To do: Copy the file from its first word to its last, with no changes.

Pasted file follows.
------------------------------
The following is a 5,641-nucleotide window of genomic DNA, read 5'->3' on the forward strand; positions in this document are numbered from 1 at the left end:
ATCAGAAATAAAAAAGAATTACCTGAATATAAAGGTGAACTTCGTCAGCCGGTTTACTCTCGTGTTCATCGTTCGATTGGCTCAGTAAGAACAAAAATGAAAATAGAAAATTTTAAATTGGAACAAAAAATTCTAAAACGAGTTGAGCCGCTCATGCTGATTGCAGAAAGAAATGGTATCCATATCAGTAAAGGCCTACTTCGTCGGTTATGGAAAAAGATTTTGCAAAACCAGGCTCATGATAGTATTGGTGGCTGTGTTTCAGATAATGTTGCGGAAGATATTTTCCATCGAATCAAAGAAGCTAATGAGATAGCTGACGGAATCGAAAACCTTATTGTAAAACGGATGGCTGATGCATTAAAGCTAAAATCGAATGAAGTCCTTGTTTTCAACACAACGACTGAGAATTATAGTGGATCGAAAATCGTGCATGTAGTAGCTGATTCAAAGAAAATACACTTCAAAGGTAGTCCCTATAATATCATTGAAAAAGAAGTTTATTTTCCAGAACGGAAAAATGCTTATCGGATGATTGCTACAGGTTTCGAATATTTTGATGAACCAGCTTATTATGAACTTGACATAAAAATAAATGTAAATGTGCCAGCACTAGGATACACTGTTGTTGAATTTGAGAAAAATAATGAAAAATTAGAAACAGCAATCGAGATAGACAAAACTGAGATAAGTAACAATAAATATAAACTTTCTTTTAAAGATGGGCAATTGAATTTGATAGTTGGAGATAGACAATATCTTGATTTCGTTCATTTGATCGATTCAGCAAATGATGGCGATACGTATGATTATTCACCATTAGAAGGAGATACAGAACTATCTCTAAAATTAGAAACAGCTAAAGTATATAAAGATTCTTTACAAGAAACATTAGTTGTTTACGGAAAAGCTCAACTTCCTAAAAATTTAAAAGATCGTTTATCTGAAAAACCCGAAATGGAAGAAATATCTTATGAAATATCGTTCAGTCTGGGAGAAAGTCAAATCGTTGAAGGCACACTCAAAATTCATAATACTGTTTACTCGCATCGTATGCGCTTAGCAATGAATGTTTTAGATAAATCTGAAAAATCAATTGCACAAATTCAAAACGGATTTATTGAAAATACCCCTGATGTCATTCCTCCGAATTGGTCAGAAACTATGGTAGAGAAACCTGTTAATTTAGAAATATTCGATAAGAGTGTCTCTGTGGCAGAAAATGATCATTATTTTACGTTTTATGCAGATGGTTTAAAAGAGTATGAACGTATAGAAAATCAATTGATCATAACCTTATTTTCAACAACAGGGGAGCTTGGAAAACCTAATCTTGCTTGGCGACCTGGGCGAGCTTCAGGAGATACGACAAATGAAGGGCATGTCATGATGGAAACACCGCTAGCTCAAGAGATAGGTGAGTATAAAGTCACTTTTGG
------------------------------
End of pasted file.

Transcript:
The following is a 5,641-nucleotide window of genomic DNA, read 5'->3' on the forward strand; positions in this document are numbered from 1 at the left end:
ATCAGAAATAAAAAAGAATTACCTGAATATAAAGGTGAACTTCGTCAGCCGGTTTACTCTCGTGTTCATCGTTCGATTGGCTCAGTAAGAACAAAAATGAAAATAGAAAATTTTAAATTGGAACAAAAAATTCTAAAACGAGTTGAGCCGCTCATGCTGATTGCAGAAAGAAATGGTATCCATATCAGTAAAGGCCTACTTCGTCGGTTATGGAAAAAGATTTTGCAAAACCAGGCTCATGATAGTATTGGTGGCTGTGTTTCAGATAATGTTGCGGAAGATATTTTCCATCGAATCAAAGAAGCTAATGAGATAGCTGACGGAATCGAAAACCTTATTGTAAAACGGATGGCTGATGCATTAAAGCTAAAATCGAATGAAGTCCTTGTTTTCAACACAACGACTGAGAATTATAGTGGATCGAAAATCGTGCATGTAGTAGCTGATTCAAAGAAAATACACTTCAAAGGTAGTCCCTATAATATCATTGAAAAAGAAGTTTATTTTCCAGAACGGAAAAATGCTTATCGGATGATTGCTACAGGTTTCGAATATTTTGATGAACCAGCTTATTATGAACTTGACATAAAAATAAATGTAAATGTGCCAGCACTAGGATACACTGTTGTTGAATTTGAGAAAAATAATGAAAAATTAGAAACAGCAATCGAGATAGACAAAACTGAGATAAGTAACAATAAATATAAACTTTCTTTTAAAGATGGGCAATTGAATTTGATAGTTGGAGATAGACAATATCTTGATTTCGTTCATTTGATCGATTCAGCAAATGATGGCGATACGTATGATTATTCACCATTAGAAGGAGATACAGAACTATCTCTAAAATTAGAAACAGCTAAAGTATATAAAGATTCTTTACAAGAAACATTAGTTGTTTACGGAAAAGCTCAACTTCCTAAAAATTTAAAAGATCGTTTATCTGAAAAACCCGAAATGGAAGAAATATCTTATGAAATATCGTTCAGTCTGGGAGAAAGTCAAATCGTTGAAGGCACACTCAAAATTCATAATACTGTTTACTCGCATCGTATGCGCTTAGCAATGAATGTTTTAGATAAATCTGAAAAATCAATTGCACAAATTCAAAACGGATTTATTGAAAATACCCCTGATGTCATTCCTCCGAATTGGTCAGAAACTATGGTAGAGAAACCTGTTAATTTAGAAATATTCGATAAGAGTGTCTCTGTGGCAGAAAATGATCATTATTTTACGTTTTATGCAGATGGTTTAAAAGAGTATGAACGTATAGAAAATCAATTGATCATAACCTTATTTTCAACAACAGGGGAGCTTGGAAAACCTAATCTTGCTTGGCGACCTGGGCGAGCTTCAGGAGATACGACAAATGAAGGGCATGTCATGATGGAAACACCGCTAGCTCAAGAGATAGGTGAGTATAAAGTCACTTTTGG